Jack Smith’s Office Says It Will Submit Trump’s Election Fraud Tweets

Federal prosecutors made a court filing on Tuesday in Washington.
Jack Smith’s Office Says It Will Submit Trump’s Election Fraud Tweets
(L) Special counsel Jack Smith in Washington, on Aug. 1, 2023; and (R) former U.S. President Donald Trump in Palm Beach, Fla., on Nov. 8, 2022. (Saul Loeb, Eva Marie Uzcategui/AFP via Getty Images)
Jack Phillips

Special counsel Jack Smith’s office will submit public statements and social media posts to argue that former President Donald Trump made claims of voter fraud as part of his federal election case.

In a court filing, prosecutors said they are providing notice to U.S. District Judge Tanya Chutkan of their intent “to establish his motive, intent, preparation, knowledge, absence of mistake, and common plan” regarding the former president’s case.

His team will use Twitter posts made by the former president dating back to at least 2012 about elections in a bid to convince a jury that he engaged in efforts to overturn the 2020 election. President Trump has pleaded not guilty to the charges, saying they’re part of an attempt to imperil his presidential bid.

“The defendant’s consistent refusal to commit to a peaceful transition of power, dating back to the 2016 presidential campaign, is admissible evidence of his plan to undermine the integrity of the presidential transition process when faced with the possibility of an election result that he would not like, as well as his motive, intent, and plan to interfere with the implementation of an election result with which he was not satisfied,” prosecutors wrote in the filing, referring to President Trump.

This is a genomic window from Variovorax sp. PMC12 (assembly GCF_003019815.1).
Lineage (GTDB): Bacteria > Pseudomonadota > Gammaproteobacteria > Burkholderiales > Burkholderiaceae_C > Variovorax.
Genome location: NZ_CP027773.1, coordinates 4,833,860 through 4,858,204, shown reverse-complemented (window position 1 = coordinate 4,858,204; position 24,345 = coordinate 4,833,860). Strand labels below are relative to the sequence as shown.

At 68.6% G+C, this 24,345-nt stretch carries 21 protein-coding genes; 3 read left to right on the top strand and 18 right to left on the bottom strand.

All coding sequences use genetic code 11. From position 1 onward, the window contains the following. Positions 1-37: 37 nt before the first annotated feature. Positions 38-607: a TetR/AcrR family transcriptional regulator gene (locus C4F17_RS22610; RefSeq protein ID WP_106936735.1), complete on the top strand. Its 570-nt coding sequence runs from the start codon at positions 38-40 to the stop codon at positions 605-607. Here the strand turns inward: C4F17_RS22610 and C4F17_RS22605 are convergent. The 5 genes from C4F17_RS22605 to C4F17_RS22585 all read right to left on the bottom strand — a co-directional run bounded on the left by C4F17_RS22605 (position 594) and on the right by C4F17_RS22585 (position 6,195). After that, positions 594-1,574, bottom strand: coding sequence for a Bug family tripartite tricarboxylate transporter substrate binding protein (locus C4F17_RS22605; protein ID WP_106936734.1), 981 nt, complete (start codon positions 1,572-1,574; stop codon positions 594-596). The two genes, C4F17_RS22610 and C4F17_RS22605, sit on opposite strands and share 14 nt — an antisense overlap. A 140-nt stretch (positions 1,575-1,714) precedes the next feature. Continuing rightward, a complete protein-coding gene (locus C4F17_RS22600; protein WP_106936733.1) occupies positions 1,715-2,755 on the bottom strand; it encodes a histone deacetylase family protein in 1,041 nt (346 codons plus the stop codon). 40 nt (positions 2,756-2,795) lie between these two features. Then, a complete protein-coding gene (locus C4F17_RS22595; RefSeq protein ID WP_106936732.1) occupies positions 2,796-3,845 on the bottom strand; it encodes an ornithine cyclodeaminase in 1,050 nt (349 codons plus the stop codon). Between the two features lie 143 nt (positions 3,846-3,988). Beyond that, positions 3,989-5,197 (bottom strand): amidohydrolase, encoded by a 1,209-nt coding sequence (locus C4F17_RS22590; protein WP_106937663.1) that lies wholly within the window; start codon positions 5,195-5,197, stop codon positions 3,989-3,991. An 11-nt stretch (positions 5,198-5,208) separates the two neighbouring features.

The filing pointed to a November 2012 Twitter post in which President Trump said that votes were switched “from then-candidate [Mitt] Romney to then-candidate [Barack] Obama” in that year’s presidential election.

“The defendant’s false claims about the 2012 and 2016 elections are admissible because they demonstrate the defendant’s common plan of falsely blaming fraud for election results he does not like,” federal prosecutors wrote.

Prosecutors have also suggested they will show jurors the video of President Trump’s speech before the Jan. 6, 2021, Capitol breach, also indicating that they might call some defendants in Jan. 6 cases as witnesses. They also will target his public statements in which he said that those defendants have been mistreated by the federal government, according to previous court filings.

“There is a robust public record of how rioters’ actions at the Capitol on January 6 were extraordinarily violent and destructive, including attacks on law enforcement officers with flag poles, tasers, bear spray, and stolen riot shields and batons,” Mr. Smith’s team wrote in a recent court filing. “Despite this, the defendant has never wavered in his support of January 6 offenders.”

However, the former president’s lawyers have argued that he had a good reason to question the 2020 election results.